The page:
The genitourinary system, also called the “urogenital system,” consists of the urinary and reproductive systems.

The genitourinary system refers to the urinary and reproductive systems.

In people assigned male at birth (AMAB), for example, urine is produced by the bladder, and semen is produced by the testes. Both fluids exit the body through the urethra.

Conditions that affect one system can also affect the other. For instance, inflammation of the prostate or uterus can affect urination.

The genitourinary system is made up of the urinary system and the reproductive system.

The urinary system includes:

  • Kidneys: These two organs filter blood, remove waste, balance fluids, and produce urine.
  • Ureters: These thin tubes carry urine from the kidneys to the bladder.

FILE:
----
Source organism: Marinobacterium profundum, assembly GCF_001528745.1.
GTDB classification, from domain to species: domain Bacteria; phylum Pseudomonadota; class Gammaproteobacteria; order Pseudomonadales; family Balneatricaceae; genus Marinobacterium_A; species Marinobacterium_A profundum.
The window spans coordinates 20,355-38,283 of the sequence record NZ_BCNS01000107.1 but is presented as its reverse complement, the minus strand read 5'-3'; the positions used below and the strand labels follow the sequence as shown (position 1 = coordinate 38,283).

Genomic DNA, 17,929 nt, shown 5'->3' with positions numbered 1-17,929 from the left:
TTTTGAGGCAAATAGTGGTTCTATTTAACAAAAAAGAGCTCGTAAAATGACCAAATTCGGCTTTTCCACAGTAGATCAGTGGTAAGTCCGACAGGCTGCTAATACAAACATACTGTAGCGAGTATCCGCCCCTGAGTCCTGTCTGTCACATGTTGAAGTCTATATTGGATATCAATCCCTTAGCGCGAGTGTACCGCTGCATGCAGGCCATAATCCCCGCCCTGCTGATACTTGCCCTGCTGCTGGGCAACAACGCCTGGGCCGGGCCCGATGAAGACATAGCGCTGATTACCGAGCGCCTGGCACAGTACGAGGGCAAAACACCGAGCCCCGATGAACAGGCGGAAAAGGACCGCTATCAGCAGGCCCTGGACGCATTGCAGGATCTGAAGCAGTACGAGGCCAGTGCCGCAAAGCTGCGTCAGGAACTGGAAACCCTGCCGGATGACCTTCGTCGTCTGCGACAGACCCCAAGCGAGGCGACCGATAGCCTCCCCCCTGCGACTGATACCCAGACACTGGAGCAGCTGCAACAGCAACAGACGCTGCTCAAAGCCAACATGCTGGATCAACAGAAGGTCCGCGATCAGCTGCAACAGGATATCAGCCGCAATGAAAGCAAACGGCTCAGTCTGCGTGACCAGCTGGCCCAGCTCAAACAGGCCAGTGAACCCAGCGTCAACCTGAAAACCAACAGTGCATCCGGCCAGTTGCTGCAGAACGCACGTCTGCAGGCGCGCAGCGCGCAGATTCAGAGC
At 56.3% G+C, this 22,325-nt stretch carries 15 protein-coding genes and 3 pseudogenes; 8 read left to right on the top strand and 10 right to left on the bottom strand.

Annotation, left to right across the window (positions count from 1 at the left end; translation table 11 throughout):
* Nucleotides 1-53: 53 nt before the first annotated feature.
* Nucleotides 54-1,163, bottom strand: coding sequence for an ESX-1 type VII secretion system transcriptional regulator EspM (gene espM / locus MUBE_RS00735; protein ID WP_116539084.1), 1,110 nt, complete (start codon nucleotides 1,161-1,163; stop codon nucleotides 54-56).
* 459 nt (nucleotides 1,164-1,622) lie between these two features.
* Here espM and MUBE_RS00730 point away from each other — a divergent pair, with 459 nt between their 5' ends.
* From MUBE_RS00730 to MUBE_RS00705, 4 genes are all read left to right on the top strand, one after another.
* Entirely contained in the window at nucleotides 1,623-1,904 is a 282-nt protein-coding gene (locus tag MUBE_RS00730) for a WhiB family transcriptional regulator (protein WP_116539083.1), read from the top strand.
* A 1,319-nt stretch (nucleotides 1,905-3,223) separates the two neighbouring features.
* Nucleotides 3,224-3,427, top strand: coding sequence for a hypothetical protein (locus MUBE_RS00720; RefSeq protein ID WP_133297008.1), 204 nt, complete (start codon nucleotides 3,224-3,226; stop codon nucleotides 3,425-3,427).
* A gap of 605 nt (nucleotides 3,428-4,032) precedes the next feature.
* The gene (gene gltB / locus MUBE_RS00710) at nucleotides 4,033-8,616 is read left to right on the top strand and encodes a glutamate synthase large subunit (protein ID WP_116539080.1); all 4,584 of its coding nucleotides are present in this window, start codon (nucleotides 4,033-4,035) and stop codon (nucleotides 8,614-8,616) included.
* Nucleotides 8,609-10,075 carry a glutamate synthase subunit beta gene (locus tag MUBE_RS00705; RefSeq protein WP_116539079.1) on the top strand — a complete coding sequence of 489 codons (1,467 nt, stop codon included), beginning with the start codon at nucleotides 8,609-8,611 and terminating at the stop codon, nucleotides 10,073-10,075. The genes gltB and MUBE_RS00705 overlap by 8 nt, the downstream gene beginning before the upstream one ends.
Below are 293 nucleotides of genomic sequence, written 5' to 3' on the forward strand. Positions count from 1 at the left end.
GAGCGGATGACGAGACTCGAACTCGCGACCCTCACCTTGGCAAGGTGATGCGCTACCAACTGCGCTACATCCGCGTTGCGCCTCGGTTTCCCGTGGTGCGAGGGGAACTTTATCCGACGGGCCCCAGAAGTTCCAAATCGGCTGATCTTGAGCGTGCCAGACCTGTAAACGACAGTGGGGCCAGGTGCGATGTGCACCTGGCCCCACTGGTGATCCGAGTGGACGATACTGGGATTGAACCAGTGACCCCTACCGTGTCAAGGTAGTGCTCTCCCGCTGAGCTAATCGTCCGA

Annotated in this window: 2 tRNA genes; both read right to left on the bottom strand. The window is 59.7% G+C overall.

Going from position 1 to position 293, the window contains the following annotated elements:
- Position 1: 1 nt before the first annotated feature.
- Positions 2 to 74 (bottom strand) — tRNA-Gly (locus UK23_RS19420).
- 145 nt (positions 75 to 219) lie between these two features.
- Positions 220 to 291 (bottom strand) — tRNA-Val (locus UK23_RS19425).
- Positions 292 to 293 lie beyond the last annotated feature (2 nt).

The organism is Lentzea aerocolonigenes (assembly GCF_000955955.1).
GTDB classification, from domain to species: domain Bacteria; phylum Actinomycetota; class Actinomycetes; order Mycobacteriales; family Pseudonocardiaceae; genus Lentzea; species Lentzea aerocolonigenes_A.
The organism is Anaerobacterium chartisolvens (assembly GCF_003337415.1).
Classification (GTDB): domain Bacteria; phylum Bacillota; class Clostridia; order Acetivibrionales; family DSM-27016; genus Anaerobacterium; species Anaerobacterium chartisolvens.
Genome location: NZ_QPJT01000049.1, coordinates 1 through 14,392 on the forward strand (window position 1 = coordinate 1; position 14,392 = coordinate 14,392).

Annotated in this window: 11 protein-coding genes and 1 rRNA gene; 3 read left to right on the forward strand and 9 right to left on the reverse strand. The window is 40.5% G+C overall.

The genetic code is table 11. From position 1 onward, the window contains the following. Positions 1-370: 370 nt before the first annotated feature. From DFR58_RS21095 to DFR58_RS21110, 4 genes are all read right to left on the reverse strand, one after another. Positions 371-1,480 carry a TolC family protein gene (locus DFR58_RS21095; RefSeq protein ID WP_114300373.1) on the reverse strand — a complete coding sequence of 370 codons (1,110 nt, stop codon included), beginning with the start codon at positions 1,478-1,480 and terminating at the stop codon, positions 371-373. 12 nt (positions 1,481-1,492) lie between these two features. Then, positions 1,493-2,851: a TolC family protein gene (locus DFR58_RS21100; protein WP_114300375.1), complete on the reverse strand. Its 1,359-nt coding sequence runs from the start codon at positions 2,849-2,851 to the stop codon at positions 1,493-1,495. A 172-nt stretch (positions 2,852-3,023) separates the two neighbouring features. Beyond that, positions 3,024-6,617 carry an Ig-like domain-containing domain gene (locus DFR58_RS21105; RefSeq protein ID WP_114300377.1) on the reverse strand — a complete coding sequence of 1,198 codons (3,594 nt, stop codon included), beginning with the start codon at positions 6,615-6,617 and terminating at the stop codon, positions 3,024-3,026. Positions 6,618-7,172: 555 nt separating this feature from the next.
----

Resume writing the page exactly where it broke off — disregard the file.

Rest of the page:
• Bladder: This expanding, balloon-shaped organ in the pelvis holds urine until it’s emptied.
  • Urethra: This tube at the bottom of the bladder allows urine to exit the body.

In AMAB folks, the reproductive system includes the:

  • Penis: This organ contains sponge-like tissues that fill with blood during sexual arousal, which creates an erection to allow for penetration during sex. The head of the penis (glans) houses the urethra, which is where urine and semen exit the body.
  • Scrotum: This pouch-like sac of skin is located behind the penis and contains the testicles.
  • Testicles: Also called the “testes,” these oval organs make the hormone testosterone and produce sperm.